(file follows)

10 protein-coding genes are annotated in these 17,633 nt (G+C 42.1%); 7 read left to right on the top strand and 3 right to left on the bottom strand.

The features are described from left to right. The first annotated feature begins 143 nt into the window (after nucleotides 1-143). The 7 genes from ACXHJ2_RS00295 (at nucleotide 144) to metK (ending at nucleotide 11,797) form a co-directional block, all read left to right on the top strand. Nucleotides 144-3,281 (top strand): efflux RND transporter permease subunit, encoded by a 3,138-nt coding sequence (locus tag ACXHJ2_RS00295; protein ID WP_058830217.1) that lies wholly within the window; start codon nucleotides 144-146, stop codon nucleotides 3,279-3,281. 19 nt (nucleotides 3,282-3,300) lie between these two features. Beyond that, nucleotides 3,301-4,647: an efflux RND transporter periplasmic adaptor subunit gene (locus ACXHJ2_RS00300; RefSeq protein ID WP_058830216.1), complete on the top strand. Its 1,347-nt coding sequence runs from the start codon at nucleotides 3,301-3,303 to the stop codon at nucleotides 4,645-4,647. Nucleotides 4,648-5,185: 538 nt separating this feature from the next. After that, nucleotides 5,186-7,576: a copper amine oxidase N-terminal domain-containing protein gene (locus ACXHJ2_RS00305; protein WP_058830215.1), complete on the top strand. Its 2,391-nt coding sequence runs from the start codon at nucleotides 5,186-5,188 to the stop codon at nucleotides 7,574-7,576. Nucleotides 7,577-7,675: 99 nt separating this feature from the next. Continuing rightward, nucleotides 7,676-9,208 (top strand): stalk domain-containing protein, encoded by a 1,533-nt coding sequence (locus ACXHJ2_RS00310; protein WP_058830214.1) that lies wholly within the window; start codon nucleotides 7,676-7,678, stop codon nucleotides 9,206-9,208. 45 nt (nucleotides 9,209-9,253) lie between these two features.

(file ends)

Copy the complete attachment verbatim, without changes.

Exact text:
10 protein-coding genes are annotated in these 17,633 nt (G+C 42.1%); 7 read left to right on the top strand and 3 right to left on the bottom strand.

The features are described from left to right. The first annotated feature begins 143 nt into the window (after nucleotides 1-143). The 7 genes from ACXHJ2_RS00295 (at nucleotide 144) to metK (ending at nucleotide 11,797) form a co-directional block, all read left to right on the top strand. Nucleotides 144-3,281 (top strand): efflux RND transporter permease subunit, encoded by a 3,138-nt coding sequence (locus tag ACXHJ2_RS00295; protein ID WP_058830217.1) that lies wholly within the window; start codon nucleotides 144-146, stop codon nucleotides 3,279-3,281. 19 nt (nucleotides 3,282-3,300) lie between these two features. Beyond that, nucleotides 3,301-4,647: an efflux RND transporter periplasmic adaptor subunit gene (locus ACXHJ2_RS00300; RefSeq protein ID WP_058830216.1), complete on the top strand. Its 1,347-nt coding sequence runs from the start codon at nucleotides 3,301-3,303 to the stop codon at nucleotides 4,645-4,647. Nucleotides 4,648-5,185: 538 nt separating this feature from the next. After that, nucleotides 5,186-7,576: a copper amine oxidase N-terminal domain-containing protein gene (locus ACXHJ2_RS00305; protein WP_058830215.1), complete on the top strand. Its 2,391-nt coding sequence runs from the start codon at nucleotides 5,186-5,188 to the stop codon at nucleotides 7,574-7,576. Nucleotides 7,577-7,675: 99 nt separating this feature from the next. Continuing rightward, nucleotides 7,676-9,208 (top strand): stalk domain-containing protein, encoded by a 1,533-nt coding sequence (locus ACXHJ2_RS00310; protein WP_058830214.1) that lies wholly within the window; start codon nucleotides 7,676-7,678, stop codon nucleotides 9,206-9,208. 45 nt (nucleotides 9,209-9,253) lie between these two features.